Tick Prevention in Dogs Experiment: Ticked Off at the Tick Situation—Tick Tag Results Evaluation

Can a tag prevent ticks from feasting on your dog? Maybe.

Last time I talked about the conundrum ticks might have become for us. For the longest time, we found hardly any … until the fall when they seemed to have come out of the woodwork. Was that a reflection of things to come?

While we’re still hoping that somehow that was a freak coincidence, it would be foolish to bet on that. The big question was, what should we do about it?

Tick Prevention in Dogs Experiment: Ticked Off at the Tick Situation—Tick Tag Results Evaluation

Conventional tick prevention

The last time we tried a tick preventive (Advantix), Cookie had a bad reaction to it. I mean shortly after application she “lost it” and we had to quickly wash it off her.

Oral preventives were on the table. But while a topical can be washed off, what is there to do if Cookie had an adverse reaction to a systemic one? When I asked, I learned there are no “antidotes” to any of those products. You’d think there would be, wouldn’t you? But supposedly they are so safe that I must be the only one thinking about antidotes.

We considered vaccinating against Lyme instead, but there is a serious concern with that too.

What about benign neglect?

Benign neglect is a “technical term” meaning noninterference. This led to a long philosophical discussion about what would be easier to live with should things go wrong. If something bad happens, is it easier to live with it if it was a result of inaction or action? Can you screw up by not doing anything? Sure you can. Which scenario would make one feel worse?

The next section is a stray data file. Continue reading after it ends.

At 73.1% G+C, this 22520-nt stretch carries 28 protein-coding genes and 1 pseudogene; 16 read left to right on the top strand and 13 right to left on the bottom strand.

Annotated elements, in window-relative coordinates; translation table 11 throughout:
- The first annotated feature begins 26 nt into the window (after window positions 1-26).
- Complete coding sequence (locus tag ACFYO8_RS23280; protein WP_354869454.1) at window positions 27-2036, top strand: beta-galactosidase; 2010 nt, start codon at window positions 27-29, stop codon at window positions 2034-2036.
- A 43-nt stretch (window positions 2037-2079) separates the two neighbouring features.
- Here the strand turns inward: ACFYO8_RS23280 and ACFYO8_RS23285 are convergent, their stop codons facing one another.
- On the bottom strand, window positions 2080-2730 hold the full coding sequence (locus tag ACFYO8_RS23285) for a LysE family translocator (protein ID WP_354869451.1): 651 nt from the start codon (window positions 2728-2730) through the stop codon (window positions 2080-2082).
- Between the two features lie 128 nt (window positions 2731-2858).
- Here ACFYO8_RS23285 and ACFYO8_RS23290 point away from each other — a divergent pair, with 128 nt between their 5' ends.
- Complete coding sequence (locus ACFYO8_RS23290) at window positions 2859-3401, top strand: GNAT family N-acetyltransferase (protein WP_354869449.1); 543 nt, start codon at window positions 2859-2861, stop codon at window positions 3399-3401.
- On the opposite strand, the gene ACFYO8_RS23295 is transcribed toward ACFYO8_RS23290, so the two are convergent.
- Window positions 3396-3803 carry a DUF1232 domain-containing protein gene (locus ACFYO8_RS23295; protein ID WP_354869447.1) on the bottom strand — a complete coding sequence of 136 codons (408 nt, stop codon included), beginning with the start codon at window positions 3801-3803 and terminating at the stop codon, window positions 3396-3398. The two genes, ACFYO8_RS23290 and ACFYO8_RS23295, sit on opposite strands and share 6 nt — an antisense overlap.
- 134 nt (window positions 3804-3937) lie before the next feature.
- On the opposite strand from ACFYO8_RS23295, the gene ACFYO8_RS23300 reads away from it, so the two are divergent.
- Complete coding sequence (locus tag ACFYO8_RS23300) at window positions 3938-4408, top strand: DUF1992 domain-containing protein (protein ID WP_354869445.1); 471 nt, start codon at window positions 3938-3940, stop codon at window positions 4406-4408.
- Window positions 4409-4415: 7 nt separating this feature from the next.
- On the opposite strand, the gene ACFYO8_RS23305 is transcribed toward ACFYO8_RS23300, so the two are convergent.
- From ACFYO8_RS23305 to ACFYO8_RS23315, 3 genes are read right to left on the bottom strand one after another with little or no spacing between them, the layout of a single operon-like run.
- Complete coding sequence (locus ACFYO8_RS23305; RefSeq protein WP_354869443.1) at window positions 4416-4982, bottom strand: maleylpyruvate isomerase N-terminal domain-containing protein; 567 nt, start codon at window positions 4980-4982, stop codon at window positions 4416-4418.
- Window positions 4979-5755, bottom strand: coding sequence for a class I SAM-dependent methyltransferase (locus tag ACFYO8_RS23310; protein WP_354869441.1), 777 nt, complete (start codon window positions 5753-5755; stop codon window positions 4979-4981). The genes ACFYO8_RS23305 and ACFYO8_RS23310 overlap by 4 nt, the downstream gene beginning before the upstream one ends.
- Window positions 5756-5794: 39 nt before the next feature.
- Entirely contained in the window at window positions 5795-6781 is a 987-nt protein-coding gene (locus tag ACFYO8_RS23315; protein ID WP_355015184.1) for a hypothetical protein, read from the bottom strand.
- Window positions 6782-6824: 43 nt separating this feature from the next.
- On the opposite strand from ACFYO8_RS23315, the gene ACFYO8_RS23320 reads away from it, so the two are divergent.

How much difference is there between “we did this to her” and “we didn’t stop this from happening?”

We’ve had enough history of adverse drug reactions not to take things lightly. What we want is what everybody wants. Something effective while completely safe.

Is there such a thing?

Safe monthly chewables?

When discussing this further with Cookie’s vet, she recommended a different product, which is supposed to be completely safe. Yet, when I went to their website, side effects warning is the first thing they have on their home page right after the main text.

While the main text starts with “Safe monthly chewables …” only three paragraphs down it has safety information. It lists that the product may cause abnormal neurologic signs such as:

  • tremors
  • decreased conscious proprioception
  • ataxia
  • decreased or absent menace
  • and/or seizures

Ugh, does that sound safe to you?